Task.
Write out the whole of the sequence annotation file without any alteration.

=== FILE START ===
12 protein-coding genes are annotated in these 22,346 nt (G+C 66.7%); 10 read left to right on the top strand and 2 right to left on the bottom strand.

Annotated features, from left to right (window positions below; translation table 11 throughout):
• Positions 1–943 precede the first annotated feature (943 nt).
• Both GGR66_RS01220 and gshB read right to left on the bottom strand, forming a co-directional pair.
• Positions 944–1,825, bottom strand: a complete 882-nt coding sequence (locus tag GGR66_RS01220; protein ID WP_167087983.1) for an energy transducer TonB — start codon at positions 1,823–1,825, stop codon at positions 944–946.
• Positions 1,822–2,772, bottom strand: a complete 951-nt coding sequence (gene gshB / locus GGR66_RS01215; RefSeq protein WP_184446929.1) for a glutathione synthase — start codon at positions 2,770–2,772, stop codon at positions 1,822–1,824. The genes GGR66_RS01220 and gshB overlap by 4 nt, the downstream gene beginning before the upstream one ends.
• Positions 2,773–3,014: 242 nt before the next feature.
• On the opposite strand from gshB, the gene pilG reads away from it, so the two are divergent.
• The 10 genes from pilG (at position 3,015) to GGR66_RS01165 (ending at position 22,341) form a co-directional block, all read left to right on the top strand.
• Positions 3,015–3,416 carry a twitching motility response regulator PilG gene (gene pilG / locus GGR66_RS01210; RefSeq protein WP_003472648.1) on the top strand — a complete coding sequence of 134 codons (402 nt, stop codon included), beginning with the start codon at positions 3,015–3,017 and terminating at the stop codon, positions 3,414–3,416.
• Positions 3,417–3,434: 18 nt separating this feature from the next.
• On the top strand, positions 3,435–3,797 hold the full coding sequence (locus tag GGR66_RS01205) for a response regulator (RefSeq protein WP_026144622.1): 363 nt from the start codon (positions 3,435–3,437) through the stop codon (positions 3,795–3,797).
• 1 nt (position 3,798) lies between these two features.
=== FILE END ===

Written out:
12 protein-coding genes are annotated in these 22,346 nt (G+C 66.7%); 10 read left to right on the top strand and 2 right to left on the bottom strand.

Annotated features, from left to right (window positions below; translation table 11 throughout):
• Positions 1–943 precede the first annotated feature (943 nt).
• Both GGR66_RS01220 and gshB read right to left on the bottom strand, forming a co-directional pair.
• Positions 944–1,825, bottom strand: a complete 882-nt coding sequence (locus tag GGR66_RS01220; protein ID WP_167087983.1) for an energy transducer TonB — start codon at positions 1,823–1,825, stop codon at positions 944–946.
• Positions 1,822–2,772, bottom strand: a complete 951-nt coding sequence (gene gshB / locus GGR66_RS01215; RefSeq protein WP_184446929.1) for a glutathione synthase — start codon at positions 2,770–2,772, stop codon at positions 1,822–1,824. The genes GGR66_RS01220 and gshB overlap by 4 nt, the downstream gene beginning before the upstream one ends.
• Positions 2,773–3,014: 242 nt before the next feature.
• On the opposite strand from gshB, the gene pilG reads away from it, so the two are divergent.
• The 10 genes from pilG (at position 3,015) to GGR66_RS01165 (ending at position 22,341) form a co-directional block, all read left to right on the top strand.
• Positions 3,015–3,416 carry a twitching motility response regulator PilG gene (gene pilG / locus GGR66_RS01210; RefSeq protein WP_003472648.1) on the top strand — a complete coding sequence of 134 codons (402 nt, stop codon included), beginning with the start codon at positions 3,015–3,017 and terminating at the stop codon, positions 3,414–3,416.
• Positions 3,417–3,434: 18 nt separating this feature from the next.
• On the top strand, positions 3,435–3,797 hold the full coding sequence (locus tag GGR66_RS01205) for a response regulator (RefSeq protein WP_026144622.1): 363 nt from the start codon (positions 3,435–3,437) through the stop codon (positions 3,795–3,797).
• 1 nt (position 3,798) lies between these two features.